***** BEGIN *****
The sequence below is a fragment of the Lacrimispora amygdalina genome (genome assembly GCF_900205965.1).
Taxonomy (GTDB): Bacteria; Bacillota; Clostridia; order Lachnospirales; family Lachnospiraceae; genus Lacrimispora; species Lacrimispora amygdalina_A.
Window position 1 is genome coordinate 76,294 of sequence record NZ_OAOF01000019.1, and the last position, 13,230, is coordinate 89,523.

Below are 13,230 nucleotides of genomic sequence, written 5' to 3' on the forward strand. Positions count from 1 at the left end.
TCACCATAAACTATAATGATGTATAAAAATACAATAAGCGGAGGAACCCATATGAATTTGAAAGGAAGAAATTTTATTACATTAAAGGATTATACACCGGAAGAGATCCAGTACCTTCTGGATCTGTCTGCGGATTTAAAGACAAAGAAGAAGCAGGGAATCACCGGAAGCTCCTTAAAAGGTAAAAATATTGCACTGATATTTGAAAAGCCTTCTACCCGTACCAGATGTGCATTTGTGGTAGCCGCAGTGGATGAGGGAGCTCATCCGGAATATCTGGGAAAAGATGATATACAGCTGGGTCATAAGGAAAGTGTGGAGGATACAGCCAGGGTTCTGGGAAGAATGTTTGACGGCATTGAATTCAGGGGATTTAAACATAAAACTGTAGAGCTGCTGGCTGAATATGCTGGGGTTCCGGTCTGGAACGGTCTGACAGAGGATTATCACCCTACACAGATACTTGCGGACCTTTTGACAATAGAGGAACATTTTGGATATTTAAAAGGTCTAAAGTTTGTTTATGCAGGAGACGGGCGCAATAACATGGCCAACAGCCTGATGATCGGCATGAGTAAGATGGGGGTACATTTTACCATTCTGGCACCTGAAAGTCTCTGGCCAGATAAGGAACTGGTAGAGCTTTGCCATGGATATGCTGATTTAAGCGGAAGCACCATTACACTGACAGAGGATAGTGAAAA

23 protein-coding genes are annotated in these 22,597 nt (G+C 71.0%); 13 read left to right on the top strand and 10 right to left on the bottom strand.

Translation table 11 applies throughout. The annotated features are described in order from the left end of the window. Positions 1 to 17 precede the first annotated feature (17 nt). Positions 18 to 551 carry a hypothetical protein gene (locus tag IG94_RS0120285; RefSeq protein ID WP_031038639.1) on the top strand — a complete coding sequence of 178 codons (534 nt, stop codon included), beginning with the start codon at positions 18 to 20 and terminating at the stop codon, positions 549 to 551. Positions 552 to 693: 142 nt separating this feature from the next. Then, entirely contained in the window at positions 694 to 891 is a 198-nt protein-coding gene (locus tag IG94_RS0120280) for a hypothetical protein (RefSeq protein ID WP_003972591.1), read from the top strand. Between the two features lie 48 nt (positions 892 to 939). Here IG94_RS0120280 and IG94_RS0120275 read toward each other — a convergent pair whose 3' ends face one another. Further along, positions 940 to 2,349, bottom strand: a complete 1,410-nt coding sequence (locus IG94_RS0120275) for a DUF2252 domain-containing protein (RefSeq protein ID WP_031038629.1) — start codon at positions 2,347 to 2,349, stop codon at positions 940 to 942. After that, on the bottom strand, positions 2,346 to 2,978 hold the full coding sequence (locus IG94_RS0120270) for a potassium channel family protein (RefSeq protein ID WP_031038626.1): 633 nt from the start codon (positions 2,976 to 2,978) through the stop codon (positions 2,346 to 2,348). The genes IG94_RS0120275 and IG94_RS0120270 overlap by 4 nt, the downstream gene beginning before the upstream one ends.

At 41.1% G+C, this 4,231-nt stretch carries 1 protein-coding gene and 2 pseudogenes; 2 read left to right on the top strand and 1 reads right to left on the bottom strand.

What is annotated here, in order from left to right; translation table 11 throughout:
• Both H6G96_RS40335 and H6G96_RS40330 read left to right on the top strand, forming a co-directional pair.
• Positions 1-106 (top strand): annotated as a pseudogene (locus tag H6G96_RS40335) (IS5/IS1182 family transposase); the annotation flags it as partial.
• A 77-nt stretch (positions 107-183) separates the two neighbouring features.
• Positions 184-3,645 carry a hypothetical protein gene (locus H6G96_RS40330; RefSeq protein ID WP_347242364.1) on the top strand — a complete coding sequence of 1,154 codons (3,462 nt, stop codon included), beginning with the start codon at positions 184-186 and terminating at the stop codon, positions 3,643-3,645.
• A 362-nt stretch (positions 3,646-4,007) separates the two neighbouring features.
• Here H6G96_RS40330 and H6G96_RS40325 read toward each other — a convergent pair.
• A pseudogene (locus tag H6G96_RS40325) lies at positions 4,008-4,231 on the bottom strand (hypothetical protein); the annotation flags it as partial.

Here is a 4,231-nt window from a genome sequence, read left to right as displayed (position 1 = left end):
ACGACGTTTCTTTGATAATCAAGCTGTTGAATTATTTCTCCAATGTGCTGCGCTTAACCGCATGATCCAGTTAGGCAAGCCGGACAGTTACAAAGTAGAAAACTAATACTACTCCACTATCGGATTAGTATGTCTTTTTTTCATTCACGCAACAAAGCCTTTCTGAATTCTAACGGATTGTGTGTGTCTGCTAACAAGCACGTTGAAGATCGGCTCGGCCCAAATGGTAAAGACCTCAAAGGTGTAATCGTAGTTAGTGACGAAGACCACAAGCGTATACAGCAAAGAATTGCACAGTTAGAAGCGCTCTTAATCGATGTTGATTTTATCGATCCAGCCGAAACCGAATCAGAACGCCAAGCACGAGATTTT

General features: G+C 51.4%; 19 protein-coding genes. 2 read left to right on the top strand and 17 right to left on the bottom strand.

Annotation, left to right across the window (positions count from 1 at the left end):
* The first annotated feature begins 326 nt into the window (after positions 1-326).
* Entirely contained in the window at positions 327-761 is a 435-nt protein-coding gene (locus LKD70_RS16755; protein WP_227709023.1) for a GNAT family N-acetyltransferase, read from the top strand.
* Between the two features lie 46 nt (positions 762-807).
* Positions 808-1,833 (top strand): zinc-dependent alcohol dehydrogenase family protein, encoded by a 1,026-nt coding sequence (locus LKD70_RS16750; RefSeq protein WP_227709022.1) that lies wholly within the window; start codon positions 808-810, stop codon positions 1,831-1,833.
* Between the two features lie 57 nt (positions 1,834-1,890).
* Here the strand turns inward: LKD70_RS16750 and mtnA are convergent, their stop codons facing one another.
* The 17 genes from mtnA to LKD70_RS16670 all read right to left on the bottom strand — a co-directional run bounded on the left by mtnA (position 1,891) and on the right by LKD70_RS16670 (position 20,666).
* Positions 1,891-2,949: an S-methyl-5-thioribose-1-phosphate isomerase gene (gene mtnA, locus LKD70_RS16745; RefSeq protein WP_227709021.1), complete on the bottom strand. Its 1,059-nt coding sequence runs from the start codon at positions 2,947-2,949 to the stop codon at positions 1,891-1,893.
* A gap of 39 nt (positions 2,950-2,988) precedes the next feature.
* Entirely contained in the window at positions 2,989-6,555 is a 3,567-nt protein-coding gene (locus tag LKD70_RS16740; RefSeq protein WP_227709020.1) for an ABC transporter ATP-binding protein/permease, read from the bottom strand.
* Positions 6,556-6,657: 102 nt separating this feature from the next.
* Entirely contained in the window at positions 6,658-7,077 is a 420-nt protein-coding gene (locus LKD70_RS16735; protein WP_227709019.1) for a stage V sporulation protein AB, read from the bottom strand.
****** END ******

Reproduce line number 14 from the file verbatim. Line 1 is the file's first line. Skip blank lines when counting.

• A 362-nt stretch (positions 3,646-4,007) separates the two neighbouring features.